Event Name : Cone A 1960/10
|Start:||October 15, 1960 ||Observed|
|Stop:||April 15, 1961 ± 45 Days||Observed|
|Central eruption: ||
|"Fire", "Glowing", or incandescence: ||
|MaxVEI: ||3 ||
|Duration: ||4 to 8 months ||
|ColHeight: ||2900 m ||
From Grey (2003): "An eruption that began in October, 1960 produced enough ash to reach Chernofski Sheep Ranch on western Unalaska Island [see figure 4.8 in original text] (Holmes, 1994). According to John Reeder of the Alaska Division of Geological & Geophysical Surveys, who interviewed Milton Holmes, resident Chernofski rancher, 'there were times when Milton could see lava shooting above the Okmok caldera only to fall back in. When the wind was not blowing, a red glow could be seen from the crater. At one time, he had to wear goggles while riding range because the ash was so thick' (Reeder, 1986). A concurrent report in the Anchorage Daily Times on October 17, 1960, states that Reeve Aleutian Airways passengers and crew 'were treated to an unexpected show of fireworks - the eruption of Tulik volcano' on October 15, involving a 'black cloud 9,500 feet into the air' and 'a 15-mile lava flow.' The flight attendant was quoted as seeing 'red lava and chunks of rock flying through the air at the base of the volcano.' This report is perplexing because in distinguishing between Tulik and 'Okmak Crater,' it limits the probability of misidentifying the active vent; yet as mentioned earlier [in other eruption descriptions], there is no geologic evidence to suggest an eruption from Tulik in historic times.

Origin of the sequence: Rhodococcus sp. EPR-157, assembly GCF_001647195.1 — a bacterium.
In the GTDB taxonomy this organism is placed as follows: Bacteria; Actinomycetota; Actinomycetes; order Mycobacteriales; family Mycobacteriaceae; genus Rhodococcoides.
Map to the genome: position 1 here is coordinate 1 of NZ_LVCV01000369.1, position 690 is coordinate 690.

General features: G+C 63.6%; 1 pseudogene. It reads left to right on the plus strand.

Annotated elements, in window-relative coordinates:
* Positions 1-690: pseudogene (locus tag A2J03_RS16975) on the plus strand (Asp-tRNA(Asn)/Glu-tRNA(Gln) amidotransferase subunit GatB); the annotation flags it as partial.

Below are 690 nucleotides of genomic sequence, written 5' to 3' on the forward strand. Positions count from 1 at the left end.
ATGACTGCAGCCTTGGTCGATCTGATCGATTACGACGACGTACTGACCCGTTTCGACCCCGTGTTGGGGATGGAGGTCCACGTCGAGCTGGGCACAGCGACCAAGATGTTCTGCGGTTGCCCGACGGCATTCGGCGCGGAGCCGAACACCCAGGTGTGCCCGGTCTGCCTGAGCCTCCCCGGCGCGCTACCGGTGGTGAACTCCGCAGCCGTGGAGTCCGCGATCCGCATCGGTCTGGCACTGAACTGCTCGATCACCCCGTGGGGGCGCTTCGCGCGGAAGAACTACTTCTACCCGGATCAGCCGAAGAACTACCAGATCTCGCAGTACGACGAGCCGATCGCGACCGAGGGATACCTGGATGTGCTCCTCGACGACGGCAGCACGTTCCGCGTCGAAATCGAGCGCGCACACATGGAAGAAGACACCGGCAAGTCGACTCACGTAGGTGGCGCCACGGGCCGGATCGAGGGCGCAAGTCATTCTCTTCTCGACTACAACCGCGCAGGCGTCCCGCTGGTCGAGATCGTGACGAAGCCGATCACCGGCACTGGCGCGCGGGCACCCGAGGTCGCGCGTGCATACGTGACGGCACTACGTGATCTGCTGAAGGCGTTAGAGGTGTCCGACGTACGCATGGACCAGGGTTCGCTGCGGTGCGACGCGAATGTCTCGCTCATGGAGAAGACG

"Furthermore, there are no young lava flows associated with Tulik, and the maximum length of any lava flow exposed within the caldera is 7.8 km (the 1958 flow); there is no lava flow reaching 15 mi (25 km) in length anywhere on Okmok. Either the report was exaggerated or the number is a misprint and should have read '5-mile,' which would be reasonable. However, despite the vigorous level of activity implied by Holmes' observations and the Times report, no lava flow has been identified associated with this activity. It is probable that this was a brief burst of lava fountaining and the flow the Reeve passengers saw was the fresh 1958 flow.
"There is also one report of light ash fall in the community of Unalaska, 120 km ENE of Okmok in the late fall of 1960 (Reeder, 1986). Since neither Makushin nor Akutan volcano was erupting at the time, nor were those volcanoes immediately west of Okmok, that ash probably came from Okmok. Simkin and Siebert (1994) list the end date for this eruption as April 15, 1961. Based on measurements of tephra thickness within Okmok caldera by Reeder in 1980 and on western Unalaska Island by Holmes in 1961, the estimated total bulk volume of tephra from this eruption is 'greater than 1 x 10^7 cubic meters' (Reeder, 1986). It is possible that Reeder may have included tephra from the 1958 eruption in his calculations and overestimated the 1960 eruptive volume, since no lava flow is identified associated with this event."
From Black (1981): "Stanley Holmes, Unalaska, reports that when Tulik (Okmok) caldera erupted in 1960, lava ran across Crater Creek. The temperature of the water in the creek remained above normal for a year, disrupting the salmon run (personal communication, March 22, 1978)."